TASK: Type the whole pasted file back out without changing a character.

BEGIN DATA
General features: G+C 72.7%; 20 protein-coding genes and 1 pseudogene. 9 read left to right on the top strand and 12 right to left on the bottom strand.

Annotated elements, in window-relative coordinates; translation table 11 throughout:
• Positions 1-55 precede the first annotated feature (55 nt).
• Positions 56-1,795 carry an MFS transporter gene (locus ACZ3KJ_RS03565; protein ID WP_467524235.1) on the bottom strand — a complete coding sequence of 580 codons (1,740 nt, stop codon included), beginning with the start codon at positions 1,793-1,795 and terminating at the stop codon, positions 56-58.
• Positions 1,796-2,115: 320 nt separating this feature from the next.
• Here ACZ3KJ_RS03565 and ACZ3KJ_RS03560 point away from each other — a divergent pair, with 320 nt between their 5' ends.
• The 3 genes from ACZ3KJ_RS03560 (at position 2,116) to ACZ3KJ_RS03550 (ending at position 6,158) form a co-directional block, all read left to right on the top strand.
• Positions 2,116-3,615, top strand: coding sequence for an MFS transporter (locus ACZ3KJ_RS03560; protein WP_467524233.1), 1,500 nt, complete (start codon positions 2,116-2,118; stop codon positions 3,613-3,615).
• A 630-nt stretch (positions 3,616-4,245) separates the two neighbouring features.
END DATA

General features: G+C 72.7%; 20 protein-coding genes and 1 pseudogene. 9 read left to right on the top strand and 12 right to left on the bottom strand.

Annotated elements, in window-relative coordinates; translation table 11 throughout:
• Positions 1-55 precede the first annotated feature (55 nt).
• Positions 56-1,795 carry an MFS transporter gene (locus ACZ3KJ_RS03565; protein ID WP_467524235.1) on the bottom strand — a complete coding sequence of 580 codons (1,740 nt, stop codon included), beginning with the start codon at positions 1,793-1,795 and terminating at the stop codon, positions 56-58.
• Positions 1,796-2,115: 320 nt separating this feature from the next.
• Here ACZ3KJ_RS03565 and ACZ3KJ_RS03560 point away from each other — a divergent pair, with 320 nt between their 5' ends.
• The 3 genes from ACZ3KJ_RS03560 (at position 2,116) to ACZ3KJ_RS03550 (ending at position 6,158) form a co-directional block, all read left to right on the top strand.
• Positions 2,116-3,615, top strand: coding sequence for an MFS transporter (locus ACZ3KJ_RS03560; protein WP_467524233.1), 1,500 nt, complete (start codon positions 2,116-2,118; stop codon positions 3,613-3,615).
• A 630-nt stretch (positions 3,616-4,245) separates the two neighbouring features.